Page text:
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updated: 9/9/2012 11:13 AM

Itasca's big weekend: Oktoberfest and NFL kickoff party

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  • Itasca Mayor Jeff Pruyn, right, will tap the first keg of the village's Oktoberfest around 5 p.m. Friday to open the two-day festival. Event organizer Dan Kompanowski, left, says he bought lederhosen to fit in with the enthusiastic German crowd.

       Itasca Mayor Jeff Pruyn, right, will tap the first keg of the village's Oktoberfest around 5 p.m. Friday to open the two-day festival. Event organizer Dan Kompanowski, left, says he bought lederhosen to fit in with the enthusiastic German crowd.
    SCOTT SANDERS | Staff Photographer, SEPTEMBER

  • Oktoberfest appeals to Itasca's German heritage and draws as up to 10,000 people, many of whom don traditional German clothing for the occasion. On Sunday, the lederhosen give way to football jerseys as Itasca hosts a RedZone NFL kickoff party.

       Oktoberfest appeals to Itasca's German heritage and draws as up to 10,000 people, many of whom don traditional German clothing for the occasion. On Sunday, the lederhosen give way to football jerseys as Itasca hosts a RedZone NFL kickoff party.
    SCOTT SANDERS | Staff Photographer, SEPTEMBER

 
 

In one packed weekend, Itasca combines bratwursts and lederhosen with hot dogs and football jerseys.

Perhaps the unifying thread through two distinct celebrations is beer. Plenty of it.

The fifth annual Oktoberfest runs Friday and Saturday, Sept. 7 and 8, in a massive tent downtown along Orchard Street. That means a mix of hearty German staples (knackwurst and sauerkraut, apple strudel and roast pig), brews (including Samuel Adams Octoberfest seasonal beer) and "oompah" music.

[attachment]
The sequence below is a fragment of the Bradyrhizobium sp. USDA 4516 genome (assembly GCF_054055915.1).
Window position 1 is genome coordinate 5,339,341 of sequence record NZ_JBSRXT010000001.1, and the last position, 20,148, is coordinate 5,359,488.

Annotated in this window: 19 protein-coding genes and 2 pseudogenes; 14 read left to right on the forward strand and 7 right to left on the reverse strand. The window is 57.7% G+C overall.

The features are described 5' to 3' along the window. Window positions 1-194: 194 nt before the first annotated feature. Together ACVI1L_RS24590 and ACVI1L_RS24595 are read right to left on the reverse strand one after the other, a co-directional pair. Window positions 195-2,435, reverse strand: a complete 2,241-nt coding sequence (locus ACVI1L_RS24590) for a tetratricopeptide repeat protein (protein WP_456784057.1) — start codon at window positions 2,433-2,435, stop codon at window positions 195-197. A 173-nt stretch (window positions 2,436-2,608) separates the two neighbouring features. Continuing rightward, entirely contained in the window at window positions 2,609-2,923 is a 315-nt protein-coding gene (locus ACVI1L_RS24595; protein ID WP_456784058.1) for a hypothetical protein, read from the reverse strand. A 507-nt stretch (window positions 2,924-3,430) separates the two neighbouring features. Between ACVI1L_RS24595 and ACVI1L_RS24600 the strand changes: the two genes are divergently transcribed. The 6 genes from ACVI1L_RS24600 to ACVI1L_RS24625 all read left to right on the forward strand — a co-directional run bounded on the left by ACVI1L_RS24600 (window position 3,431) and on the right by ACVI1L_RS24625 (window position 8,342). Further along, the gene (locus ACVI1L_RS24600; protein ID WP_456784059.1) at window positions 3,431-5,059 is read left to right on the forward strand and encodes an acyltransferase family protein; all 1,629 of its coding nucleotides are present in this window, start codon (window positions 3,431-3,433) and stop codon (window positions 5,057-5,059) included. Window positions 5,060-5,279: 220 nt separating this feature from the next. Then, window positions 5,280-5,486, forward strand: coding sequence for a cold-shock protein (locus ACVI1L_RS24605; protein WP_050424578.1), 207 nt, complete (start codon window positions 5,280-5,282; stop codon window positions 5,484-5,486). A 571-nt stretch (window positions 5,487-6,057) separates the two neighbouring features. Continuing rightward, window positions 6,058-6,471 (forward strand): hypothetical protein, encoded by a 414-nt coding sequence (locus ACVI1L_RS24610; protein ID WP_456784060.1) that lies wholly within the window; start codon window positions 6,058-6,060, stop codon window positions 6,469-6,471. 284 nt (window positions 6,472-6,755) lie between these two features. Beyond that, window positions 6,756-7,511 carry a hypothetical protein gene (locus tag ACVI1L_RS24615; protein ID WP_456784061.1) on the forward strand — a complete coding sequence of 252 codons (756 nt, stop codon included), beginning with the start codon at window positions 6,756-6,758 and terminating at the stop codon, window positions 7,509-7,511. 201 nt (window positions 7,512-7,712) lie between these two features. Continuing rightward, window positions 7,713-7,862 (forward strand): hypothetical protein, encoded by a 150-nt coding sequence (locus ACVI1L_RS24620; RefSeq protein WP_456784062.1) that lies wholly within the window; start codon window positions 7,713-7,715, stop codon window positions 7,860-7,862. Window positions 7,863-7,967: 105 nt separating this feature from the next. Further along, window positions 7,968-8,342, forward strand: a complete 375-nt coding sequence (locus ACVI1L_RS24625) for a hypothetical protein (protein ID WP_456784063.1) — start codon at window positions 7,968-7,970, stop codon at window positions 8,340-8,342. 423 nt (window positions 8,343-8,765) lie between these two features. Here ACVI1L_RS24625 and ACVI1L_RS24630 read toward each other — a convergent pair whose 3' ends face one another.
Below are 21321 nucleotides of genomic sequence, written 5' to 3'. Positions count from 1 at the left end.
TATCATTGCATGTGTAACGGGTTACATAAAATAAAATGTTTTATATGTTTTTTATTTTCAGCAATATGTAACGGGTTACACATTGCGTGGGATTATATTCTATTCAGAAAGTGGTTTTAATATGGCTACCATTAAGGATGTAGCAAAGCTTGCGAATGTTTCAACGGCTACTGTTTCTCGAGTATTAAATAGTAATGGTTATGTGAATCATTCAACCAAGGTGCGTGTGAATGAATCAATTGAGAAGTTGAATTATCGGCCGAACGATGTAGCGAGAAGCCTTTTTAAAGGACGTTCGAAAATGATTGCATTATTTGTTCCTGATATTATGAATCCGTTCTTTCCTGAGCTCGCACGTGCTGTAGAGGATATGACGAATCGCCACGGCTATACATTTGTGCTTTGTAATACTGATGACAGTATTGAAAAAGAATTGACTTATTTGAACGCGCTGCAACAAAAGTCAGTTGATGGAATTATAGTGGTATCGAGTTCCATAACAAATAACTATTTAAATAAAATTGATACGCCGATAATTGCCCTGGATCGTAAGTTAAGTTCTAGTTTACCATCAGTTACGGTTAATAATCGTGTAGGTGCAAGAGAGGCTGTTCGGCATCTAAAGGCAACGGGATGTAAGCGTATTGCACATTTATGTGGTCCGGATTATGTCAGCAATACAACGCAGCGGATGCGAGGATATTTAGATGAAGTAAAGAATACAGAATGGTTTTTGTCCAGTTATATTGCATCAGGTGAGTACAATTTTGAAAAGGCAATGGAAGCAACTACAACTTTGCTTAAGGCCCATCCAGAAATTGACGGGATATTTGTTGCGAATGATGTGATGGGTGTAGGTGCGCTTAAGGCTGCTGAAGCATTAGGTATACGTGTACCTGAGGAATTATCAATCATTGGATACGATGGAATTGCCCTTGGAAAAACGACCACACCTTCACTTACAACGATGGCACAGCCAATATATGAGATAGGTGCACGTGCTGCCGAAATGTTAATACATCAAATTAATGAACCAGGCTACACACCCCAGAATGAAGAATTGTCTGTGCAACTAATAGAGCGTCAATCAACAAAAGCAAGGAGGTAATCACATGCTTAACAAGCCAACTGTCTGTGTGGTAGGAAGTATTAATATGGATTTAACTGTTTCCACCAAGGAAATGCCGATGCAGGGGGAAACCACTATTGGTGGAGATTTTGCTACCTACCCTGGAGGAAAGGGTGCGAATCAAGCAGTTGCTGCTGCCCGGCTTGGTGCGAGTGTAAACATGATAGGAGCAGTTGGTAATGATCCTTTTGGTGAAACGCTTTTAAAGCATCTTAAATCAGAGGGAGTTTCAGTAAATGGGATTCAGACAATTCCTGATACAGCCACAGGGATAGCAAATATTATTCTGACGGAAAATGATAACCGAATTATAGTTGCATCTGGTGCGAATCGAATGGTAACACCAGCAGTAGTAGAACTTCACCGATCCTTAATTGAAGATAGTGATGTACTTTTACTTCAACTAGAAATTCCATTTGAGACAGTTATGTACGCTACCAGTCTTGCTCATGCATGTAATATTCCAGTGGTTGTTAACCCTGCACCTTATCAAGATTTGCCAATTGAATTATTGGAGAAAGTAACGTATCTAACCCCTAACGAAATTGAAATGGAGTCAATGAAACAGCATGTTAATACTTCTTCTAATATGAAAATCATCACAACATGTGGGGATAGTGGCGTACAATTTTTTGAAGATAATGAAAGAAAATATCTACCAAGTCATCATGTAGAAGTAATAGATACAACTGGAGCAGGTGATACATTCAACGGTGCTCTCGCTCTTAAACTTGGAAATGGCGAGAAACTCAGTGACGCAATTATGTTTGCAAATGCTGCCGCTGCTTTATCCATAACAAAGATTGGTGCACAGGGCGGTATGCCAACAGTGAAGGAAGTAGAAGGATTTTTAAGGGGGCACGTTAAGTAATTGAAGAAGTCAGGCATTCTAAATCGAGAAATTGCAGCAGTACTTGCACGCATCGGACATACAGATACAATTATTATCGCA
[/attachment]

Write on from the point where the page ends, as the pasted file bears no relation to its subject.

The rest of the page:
"Everything out there -- the meatballs, the cream sauce and the spaetzle -- is real authentic German," promises Dan Kompanowski, the event coordinator and a park district board member.

For entertainment, the Johnny Wagner Band headlines Friday and Saturday nights, while Jimmy's Bavarians will perform from 3 to 6 p.m. Saturday.

Admission is free, but there are fees for food and drink.

Up to 10,000 people are expected for the occasion, modeled after the original festival in Munich.

Kompanowski says visitors should expect to see crowds donning authentic German attire in a community rich with German heritage.

"When I started organizing it, I enjoyed it the first year," Kompanowski said. "The second year, I had to go out and buy lederhosen and everything to blend in."

For the second consecutive year, Oktoberfest bookends with a salute to the start of the NFL season to make use of the rented tent on Orchard Street.

The Comcast NFL RedZone Kickoff features a tailgate-like atmosphere with more beer and big-screen televisions highlighting contests, including the Bears game at noon Sunday, Sept. 9. One screen will show action from the red zone, when teams move inside the 20 yard line.

And nothing goes better with some football than a chili cook-off. As many as 25 entries will have to impress judges -- typically local officials -- as well as attendees in a people's choice award. Guests can sample the chili for a $7 fee, then vote for their favorite, Kompanowski said.

"Everybody seems to have their favorite with their own secret ingredients," Kompanowski said of the entrants, who prepare hours in advance.

Both Oktoberfest and the RedZone Kickoff join a long list of well-attended events in the village, including the four-day Itasca Fest.

"I think whenever we do anything here in Itasca, we do it the right way, and the people in the area really support it," Kompanowski said.

For details, call (630) 773-0835 or visit Itasca.com.

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